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New report: A review of the empirical evidence for existential risk from AI via misaligned power-seeking
Visiting researcher Rose Hadshar recently published a review of some evidence for existential risk from AI, focused on empirical evidence for misalignment and power seeking. (Previously from this project: a blogpost outlining some of the key claims that are often made about AI risk, a series of interviews of AI researchers, and a database of empirical evidence for misalignment and power seeking.)
In this report, Rose looks into evidence for:
Misalignment,1 where AI systems develop goals which are misaligned with human goals; and
Power-seeking,2 where misaligned AI systems seek power to achieve their goals.
Rose found the current state of this evidence for existential risk from misaligned power-seeking to be concerning but inconclusive:
There is empirical evidence of AI systems developing misaligned goals (via specification gaming3 and via goal misgeneralization4), including in deployment (via specification gaming), but it's not clear to Rose whether these problems will scale far enough to pose an existential risk.
Rose considers the conceptual arguments for power-seeking behavior from AI systems to be strong, but notes that she could not find any clear examples of power-seeking AI so far.
With these considerations, Rose thinks that it’s hard to be very confident either that misaligned power-seeking poses a large existential risk, or that it poses no existential risk. She finds this uncertainty to be concerning, given the severity of the potential risks in question. Rose also expressed that it would be good to have more reviews of evidence, including evidence for other claims about AI risks5 and evidence against AI risks.6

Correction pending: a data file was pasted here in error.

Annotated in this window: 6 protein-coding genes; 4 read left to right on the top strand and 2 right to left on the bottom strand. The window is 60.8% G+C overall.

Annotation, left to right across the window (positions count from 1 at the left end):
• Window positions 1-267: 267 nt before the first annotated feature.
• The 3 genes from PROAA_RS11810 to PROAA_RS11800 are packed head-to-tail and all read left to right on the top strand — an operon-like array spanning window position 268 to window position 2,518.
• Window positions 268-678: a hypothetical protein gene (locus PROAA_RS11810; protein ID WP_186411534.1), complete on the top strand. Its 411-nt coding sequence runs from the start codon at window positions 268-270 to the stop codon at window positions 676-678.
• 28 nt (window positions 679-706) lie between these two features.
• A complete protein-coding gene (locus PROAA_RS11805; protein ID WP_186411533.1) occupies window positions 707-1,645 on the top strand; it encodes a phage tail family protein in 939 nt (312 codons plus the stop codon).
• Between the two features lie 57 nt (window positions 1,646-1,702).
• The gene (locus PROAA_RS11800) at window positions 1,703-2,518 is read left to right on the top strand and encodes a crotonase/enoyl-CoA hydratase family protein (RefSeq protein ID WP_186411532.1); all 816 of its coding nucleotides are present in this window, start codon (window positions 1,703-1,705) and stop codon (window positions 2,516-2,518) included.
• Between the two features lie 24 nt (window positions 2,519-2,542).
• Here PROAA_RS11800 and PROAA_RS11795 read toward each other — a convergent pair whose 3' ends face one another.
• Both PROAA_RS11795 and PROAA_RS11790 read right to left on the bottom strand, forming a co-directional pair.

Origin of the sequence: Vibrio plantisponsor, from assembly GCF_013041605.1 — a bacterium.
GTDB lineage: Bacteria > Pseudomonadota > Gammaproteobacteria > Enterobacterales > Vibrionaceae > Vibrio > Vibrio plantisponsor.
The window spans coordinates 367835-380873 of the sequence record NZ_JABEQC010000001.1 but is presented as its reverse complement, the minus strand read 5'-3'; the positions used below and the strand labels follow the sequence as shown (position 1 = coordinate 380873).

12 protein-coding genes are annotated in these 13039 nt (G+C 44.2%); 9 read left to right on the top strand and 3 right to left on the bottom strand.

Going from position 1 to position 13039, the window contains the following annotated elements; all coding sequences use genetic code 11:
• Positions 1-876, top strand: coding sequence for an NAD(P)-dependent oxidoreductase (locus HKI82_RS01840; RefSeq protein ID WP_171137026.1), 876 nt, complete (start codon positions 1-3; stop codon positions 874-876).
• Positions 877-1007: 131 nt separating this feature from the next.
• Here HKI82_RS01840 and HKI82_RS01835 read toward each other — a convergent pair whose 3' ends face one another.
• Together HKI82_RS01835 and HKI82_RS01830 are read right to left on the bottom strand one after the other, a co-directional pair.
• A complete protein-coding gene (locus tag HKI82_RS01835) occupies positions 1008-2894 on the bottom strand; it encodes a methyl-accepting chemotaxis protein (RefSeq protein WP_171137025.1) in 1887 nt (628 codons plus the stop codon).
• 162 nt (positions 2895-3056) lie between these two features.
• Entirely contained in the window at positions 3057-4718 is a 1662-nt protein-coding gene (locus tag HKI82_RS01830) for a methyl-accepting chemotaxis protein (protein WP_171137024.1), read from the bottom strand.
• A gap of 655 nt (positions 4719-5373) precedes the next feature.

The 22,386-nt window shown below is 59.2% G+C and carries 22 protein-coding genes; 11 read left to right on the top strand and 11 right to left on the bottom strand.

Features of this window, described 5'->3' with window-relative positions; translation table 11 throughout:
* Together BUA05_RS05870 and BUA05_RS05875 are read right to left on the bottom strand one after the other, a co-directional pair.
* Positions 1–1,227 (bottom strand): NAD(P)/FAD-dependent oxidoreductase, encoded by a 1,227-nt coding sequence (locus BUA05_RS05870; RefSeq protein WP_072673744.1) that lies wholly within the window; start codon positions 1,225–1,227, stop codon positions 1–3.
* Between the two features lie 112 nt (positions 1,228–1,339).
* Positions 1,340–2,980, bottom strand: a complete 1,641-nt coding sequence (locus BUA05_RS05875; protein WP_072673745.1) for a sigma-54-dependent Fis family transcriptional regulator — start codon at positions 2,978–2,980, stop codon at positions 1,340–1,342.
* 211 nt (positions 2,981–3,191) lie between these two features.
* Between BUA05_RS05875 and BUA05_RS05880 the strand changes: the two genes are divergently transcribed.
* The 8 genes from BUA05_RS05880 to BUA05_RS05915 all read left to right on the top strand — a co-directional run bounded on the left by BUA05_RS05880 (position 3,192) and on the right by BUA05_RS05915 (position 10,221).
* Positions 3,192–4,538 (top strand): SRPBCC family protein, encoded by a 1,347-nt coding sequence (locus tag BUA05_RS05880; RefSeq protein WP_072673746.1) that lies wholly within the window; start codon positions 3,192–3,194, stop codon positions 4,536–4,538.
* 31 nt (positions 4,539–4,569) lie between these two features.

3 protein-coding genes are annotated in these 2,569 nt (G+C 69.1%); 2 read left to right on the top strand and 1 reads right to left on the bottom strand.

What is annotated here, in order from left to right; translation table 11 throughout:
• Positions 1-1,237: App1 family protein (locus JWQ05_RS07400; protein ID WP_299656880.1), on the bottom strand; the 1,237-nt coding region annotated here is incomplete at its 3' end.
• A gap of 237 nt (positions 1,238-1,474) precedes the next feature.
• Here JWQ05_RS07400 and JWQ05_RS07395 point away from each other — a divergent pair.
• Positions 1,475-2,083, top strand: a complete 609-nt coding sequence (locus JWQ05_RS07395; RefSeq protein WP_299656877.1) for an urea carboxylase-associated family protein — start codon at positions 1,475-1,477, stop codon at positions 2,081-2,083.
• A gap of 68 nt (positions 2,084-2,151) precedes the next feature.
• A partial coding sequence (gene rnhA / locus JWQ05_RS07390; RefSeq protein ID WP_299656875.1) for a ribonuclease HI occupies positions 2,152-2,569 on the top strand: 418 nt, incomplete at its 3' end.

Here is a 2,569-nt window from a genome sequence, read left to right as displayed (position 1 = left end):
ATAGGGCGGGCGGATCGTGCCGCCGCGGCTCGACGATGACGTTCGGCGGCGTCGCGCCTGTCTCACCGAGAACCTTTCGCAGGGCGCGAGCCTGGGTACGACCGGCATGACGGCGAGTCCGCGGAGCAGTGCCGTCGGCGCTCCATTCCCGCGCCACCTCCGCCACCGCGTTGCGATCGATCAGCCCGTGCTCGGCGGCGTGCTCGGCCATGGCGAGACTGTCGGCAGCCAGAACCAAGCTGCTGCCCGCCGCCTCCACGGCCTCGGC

“An AI is misaligned whenever it chooses behaviors based on a reward function that is different from the true welfare of relevant humans.” (Hadfield-Menell & Hadfield, 2019)
Rose follows (Carlsmith, 2022) and defines power-seeking as “active efforts by an AI system to gain and maintain power in ways that designers didn’t intend, arising from problems with that system’s objectives."
"Specification gaming is a behaviour that satisfies the literal specification of an objective without achieving the intended outcome." (Krakovna et al., 2020).
"Goal misgeneralization is a specific form of robustness failure for learning algorithms in which the learned program competently pursues an undesired goal that leads to good performance in training situations but bad performance in novel test situations." (Shah et al., 2022a).
Joseph Carlsmith’s report Is Power-Seeking AI an Existential Risk? Reviews some evidence for most of the claims that are central to the argument that AI will pose an existential risk.